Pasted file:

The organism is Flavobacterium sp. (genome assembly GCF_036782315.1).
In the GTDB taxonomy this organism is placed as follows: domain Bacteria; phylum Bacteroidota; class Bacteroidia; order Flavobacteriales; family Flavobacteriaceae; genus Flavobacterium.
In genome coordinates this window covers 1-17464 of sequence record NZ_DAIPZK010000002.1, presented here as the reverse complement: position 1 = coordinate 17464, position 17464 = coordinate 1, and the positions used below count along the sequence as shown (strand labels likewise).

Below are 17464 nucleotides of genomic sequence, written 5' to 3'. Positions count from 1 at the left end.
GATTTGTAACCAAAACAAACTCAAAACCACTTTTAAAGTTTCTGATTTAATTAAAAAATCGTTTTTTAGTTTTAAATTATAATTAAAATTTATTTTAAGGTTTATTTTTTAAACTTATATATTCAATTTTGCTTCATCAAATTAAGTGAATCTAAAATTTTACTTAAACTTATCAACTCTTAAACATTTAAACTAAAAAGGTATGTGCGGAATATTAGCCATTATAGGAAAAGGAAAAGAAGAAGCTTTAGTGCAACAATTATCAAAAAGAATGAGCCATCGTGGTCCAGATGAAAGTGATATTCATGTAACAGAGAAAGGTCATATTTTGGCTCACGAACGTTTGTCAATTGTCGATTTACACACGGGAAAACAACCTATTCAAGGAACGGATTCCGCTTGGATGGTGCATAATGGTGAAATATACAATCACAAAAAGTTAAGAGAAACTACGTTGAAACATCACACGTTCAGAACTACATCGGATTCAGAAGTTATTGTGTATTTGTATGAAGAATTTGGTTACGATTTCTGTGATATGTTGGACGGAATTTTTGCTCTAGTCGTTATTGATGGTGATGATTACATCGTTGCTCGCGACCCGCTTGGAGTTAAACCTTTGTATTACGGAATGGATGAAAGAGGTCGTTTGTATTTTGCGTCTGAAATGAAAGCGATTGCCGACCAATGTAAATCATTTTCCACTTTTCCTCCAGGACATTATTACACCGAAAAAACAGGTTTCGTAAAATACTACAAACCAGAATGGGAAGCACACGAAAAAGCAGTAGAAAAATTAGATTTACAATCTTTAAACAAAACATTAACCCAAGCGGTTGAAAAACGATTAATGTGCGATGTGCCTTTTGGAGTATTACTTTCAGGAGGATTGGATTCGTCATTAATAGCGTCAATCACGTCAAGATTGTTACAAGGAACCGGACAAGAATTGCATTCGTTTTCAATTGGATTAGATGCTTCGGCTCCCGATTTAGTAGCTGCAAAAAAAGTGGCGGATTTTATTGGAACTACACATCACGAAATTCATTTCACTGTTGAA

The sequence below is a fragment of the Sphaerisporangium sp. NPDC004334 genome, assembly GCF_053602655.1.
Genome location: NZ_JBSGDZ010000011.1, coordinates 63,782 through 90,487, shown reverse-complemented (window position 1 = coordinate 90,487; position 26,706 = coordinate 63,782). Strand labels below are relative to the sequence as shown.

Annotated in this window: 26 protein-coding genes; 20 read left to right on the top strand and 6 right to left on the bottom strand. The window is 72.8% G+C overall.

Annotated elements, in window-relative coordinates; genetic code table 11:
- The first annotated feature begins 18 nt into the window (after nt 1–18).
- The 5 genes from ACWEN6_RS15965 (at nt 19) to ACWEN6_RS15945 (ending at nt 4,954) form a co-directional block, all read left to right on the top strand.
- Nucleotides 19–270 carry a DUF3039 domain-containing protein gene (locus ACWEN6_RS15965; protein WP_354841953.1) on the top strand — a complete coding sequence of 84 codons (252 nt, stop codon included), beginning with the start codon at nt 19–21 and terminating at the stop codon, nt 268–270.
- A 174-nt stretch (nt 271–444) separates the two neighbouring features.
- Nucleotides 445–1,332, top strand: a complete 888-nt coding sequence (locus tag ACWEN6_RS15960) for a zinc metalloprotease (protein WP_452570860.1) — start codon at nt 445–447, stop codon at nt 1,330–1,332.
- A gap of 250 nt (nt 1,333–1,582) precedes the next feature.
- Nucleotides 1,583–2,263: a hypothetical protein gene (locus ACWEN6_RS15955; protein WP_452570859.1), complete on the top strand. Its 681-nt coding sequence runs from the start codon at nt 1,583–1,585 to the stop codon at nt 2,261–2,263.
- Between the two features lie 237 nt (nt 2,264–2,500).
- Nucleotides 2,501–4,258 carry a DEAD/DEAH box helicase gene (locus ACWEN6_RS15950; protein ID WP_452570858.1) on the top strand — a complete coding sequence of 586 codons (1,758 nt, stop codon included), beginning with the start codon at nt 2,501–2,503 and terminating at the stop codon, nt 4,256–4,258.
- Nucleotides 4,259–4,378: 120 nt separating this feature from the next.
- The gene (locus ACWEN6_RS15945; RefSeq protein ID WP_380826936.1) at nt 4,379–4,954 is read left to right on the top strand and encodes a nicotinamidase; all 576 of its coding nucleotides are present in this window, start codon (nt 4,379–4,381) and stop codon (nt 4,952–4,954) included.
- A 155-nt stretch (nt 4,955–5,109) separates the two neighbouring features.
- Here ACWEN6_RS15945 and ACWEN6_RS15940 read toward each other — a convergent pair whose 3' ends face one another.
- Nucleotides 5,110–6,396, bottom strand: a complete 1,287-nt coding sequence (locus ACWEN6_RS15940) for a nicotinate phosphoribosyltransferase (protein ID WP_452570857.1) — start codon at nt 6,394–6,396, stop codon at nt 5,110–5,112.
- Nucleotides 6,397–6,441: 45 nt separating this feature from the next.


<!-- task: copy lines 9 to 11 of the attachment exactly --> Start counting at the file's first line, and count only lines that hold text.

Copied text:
Annotated elements, in window-relative coordinates; genetic code table 11:
- The first annotated feature begins 18 nt into the window (after nt 1–18).
- The 5 genes from ACWEN6_RS15965 (at nt 19) to ACWEN6_RS15945 (ending at nt 4,954) form a co-directional block, all read left to right on the top strand.